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Make the Diagnosis: Acute Cholecystitis

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No single clinical finding, or known combination of clinical history and physical examination findings, efficiently establishes a diagnosis of acute cholecystitis. Thus, clinicians must rely on their clinical gestalt. Bedside ultrasonography requires additional study, and clinicians must receive proper training, followed by demonstration of their proficiency.

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Prior Probability

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Approximately 5% of emergency department patients with abdominal pain have cholecystitis. Women and Native Americans have a higher risk of cholecystitis. Patients with increased risk of cholecystitis include those with chronic hemolytic disease (eg, sickle cell disease) or recent rapid weight loss.

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Population for Whom Acute Cholecystitis Should Be Considered

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Patients with abdominal pain.

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Detecting the Likelihood of Acute Cholecystitis

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Table Graphic Jump Location
Table 12-4Likelihood Ratios for Acute Cholecysitis
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Reference Standard Tests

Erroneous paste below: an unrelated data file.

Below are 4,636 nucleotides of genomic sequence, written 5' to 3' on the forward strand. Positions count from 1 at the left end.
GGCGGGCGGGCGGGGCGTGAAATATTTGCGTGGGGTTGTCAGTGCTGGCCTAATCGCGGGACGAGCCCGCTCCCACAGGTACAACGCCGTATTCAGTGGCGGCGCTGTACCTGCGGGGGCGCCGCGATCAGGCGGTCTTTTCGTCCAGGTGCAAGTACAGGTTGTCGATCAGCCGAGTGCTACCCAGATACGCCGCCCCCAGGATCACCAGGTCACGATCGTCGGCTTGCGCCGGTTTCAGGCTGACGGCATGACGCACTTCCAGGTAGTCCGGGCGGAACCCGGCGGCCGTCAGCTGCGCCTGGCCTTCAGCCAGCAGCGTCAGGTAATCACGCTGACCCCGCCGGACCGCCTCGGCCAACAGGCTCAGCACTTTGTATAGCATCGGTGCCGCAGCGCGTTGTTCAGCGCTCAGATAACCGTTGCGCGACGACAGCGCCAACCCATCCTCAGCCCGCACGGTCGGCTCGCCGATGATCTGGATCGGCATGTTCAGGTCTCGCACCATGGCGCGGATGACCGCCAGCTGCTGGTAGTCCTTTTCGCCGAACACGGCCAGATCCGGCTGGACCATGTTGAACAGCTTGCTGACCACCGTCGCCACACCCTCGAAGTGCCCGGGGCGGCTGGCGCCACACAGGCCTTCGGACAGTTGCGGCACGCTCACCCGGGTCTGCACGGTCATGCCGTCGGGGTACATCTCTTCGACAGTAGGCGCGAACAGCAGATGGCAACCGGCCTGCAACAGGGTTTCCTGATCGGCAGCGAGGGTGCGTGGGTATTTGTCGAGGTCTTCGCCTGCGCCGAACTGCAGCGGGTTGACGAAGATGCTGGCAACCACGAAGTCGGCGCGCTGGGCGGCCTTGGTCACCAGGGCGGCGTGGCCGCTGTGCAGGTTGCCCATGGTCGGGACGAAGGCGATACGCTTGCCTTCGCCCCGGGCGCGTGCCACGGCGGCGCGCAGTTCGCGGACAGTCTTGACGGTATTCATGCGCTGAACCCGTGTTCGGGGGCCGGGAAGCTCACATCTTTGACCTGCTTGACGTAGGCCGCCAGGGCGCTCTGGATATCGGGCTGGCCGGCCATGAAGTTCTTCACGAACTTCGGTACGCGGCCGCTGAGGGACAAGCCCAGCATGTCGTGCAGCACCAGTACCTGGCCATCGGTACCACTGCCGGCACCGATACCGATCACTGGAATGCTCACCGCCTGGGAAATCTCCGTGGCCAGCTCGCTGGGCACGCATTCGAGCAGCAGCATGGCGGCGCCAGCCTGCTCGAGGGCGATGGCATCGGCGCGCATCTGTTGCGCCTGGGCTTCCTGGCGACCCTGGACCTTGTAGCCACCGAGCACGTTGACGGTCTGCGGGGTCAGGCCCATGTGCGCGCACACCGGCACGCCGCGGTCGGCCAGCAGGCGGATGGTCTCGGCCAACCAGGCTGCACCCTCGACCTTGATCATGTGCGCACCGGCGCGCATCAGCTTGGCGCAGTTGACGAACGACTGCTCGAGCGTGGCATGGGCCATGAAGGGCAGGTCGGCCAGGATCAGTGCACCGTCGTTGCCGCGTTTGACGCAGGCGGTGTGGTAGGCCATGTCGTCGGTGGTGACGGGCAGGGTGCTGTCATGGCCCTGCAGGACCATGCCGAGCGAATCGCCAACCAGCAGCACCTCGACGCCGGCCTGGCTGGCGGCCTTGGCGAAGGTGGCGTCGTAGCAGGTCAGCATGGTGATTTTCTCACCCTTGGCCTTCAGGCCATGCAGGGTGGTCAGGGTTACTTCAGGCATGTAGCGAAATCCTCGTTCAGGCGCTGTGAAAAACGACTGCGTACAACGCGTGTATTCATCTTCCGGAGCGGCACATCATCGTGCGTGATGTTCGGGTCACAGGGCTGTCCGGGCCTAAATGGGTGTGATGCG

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Surgical findings combined with pathology or clinical follow-up in patients who do not undergo surgery remain the reference standard for acute cholecystitis.

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Original Article: Does This Patient Have Acute Cholecystitis?

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Clinical Scenario

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A 72-year-old woman with poorly controlled diabetes, coronary artery disease, and hypertension presents to the emergency department complaining of nausea and vomiting. As an emergency department resident, you elicit the history that the patient felt well until 24 hours ago, when she developed anorexia, followed rapidly by bilious emesis. She describes mild upper abdominal discomfort but is unable to further localize the pain. There have been no abnormal bowel movements, gastrointestinal bleeding, or chest pain.

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The patient is febrile (39°C) and appears uncomfortable. Her lungs are clear, and cardiac examination reveals only a fourth heart sound. There is moderate epigastric tenderness and guarding throughout the abdomen, but no rigidity. Pelvic and rectal examination results are unremarkable. Electrocardiography shows no changes suggestive of ischemia. Laboratory testing shows a leukocytosis level of 17 500 × 103/μL, serum transaminase levels twice the upper limit of normal, and a total bilirubin level of 3.2 mg/dL. In considering the differential diagnosis for the patient's presenting complaint and laboratory results, you wonder whether the suspicion of acute cholecystitis is high enough to warrant further testing.

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